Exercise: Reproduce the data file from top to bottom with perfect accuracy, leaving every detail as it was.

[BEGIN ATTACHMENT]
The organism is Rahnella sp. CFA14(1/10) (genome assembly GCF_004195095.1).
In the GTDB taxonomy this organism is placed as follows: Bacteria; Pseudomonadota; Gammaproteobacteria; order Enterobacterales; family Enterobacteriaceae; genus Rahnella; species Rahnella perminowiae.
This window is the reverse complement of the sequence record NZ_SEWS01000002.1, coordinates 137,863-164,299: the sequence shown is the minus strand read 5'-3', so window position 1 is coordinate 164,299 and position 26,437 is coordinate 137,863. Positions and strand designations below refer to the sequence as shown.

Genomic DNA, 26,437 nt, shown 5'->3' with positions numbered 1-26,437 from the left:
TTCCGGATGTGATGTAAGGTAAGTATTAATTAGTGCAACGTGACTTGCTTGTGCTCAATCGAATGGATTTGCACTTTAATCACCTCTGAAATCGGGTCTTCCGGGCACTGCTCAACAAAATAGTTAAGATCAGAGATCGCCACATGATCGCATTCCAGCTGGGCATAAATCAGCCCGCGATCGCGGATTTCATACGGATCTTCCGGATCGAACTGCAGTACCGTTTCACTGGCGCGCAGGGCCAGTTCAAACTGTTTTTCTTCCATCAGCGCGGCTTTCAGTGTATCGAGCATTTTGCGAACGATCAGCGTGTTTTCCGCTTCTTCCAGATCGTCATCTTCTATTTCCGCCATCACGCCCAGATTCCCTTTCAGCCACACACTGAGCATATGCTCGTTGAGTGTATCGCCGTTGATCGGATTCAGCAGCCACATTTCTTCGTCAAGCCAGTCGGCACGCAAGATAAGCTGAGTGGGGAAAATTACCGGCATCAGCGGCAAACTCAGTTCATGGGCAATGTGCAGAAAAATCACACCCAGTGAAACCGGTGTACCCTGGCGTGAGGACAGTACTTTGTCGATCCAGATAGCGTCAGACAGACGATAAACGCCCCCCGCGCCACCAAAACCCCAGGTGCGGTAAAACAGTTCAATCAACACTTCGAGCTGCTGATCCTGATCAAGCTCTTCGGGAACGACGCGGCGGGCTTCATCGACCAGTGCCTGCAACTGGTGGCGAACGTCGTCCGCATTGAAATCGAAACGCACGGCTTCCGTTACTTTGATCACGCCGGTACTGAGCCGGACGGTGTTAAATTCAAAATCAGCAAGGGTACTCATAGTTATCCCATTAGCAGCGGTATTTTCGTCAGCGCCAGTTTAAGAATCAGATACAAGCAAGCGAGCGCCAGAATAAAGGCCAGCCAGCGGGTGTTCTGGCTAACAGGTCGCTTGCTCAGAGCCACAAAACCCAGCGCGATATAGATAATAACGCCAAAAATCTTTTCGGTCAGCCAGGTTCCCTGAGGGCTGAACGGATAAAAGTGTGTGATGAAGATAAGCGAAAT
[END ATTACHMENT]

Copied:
The organism is Rahnella sp. CFA14(1/10) (genome assembly GCF_004195095.1).
In the GTDB taxonomy this organism is placed as follows: Bacteria; Pseudomonadota; Gammaproteobacteria; order Enterobacterales; family Enterobacteriaceae; genus Rahnella; species Rahnella perminowiae.
This window is the reverse complement of the sequence record NZ_SEWS01000002.1, coordinates 137,863-164,299: the sequence shown is the minus strand read 5'-3', so window position 1 is coordinate 164,299 and position 26,437 is coordinate 137,863. Positions and strand designations below refer to the sequence as shown.

Genomic DNA, 26,437 nt, shown 5'->3' with positions numbered 1-26,437 from the left:
TTCCGGATGTGATGTAAGGTAAGTATTAATTAGTGCAACGTGACTTGCTTGTGCTCAATCGAATGGATTTGCACTTTAATCACCTCTGAAATCGGGTCTTCCGGGCACTGCTCAACAAAATAGTTAAGATCAGAGATCGCCACATGATCGCATTCCAGCTGGGCATAAATCAGCCCGCGATCGCGGATTTCATACGGATCTTCCGGATCGAACTGCAGTACCGTTTCACTGGCGCGCAGGGCCAGTTCAAACTGTTTTTCTTCCATCAGCGCGGCTTTCAGTGTATCGAGCATTTTGCGAACGATCAGCGTGTTTTCCGCTTCTTCCAGATCGTCATCTTCTATTTCCGCCATCACGCCCAGATTCCCTTTCAGCCACACACTGAGCATATGCTCGTTGAGTGTATCGCCGTTGATCGGATTCAGCAGCCACATTTCTTCGTCAAGCCAGTCGGCACGCAAGATAAGCTGAGTGGGGAAAATTACCGGCATCAGCGGCAAACTCAGTTCATGGGCAATGTGCAGAAAAATCACACCCAGTGAAACCGGTGTACCCTGGCGTGAGGACAGTACTTTGTCGATCCAGATAGCGTCAGACAGACGATAAACGCCCCCCGCGCCACCAAAACCCCAGGTGCGGTAAAACAGTTCAATCAACACTTCGAGCTGCTGATCCTGATCAAGCTCTTCGGGAACGACGCGGCGGGCTTCATCGACCAGTGCCTGCAACTGGTGGCGAACGTCGTCCGCATTGAAATCGAAACGCACGGCTTCCGTTACTTTGATCACGCCGGTACTGAGCCGGACGGTGTTAAATTCAAAATCAGCAAGGGTACTCATAGTTATCCCATTAGCAGCGGTATTTTCGTCAGCGCCAGTTTAAGAATCAGATACAAGCAAGCGAGCGCCAGAATAAAGGCCAGCCAGCGGGTGTTCTGGCTAACAGGTCGCTTGCTCAGAGCCACAAAACCCAGCGCGATATAGATAATAACGCCAAAAATCTTTTCGGTCAGCCAGGTTCCCTGAGGGCTGAACGGATAAAAGTGTGTGATGAAGATAAGCGAAAT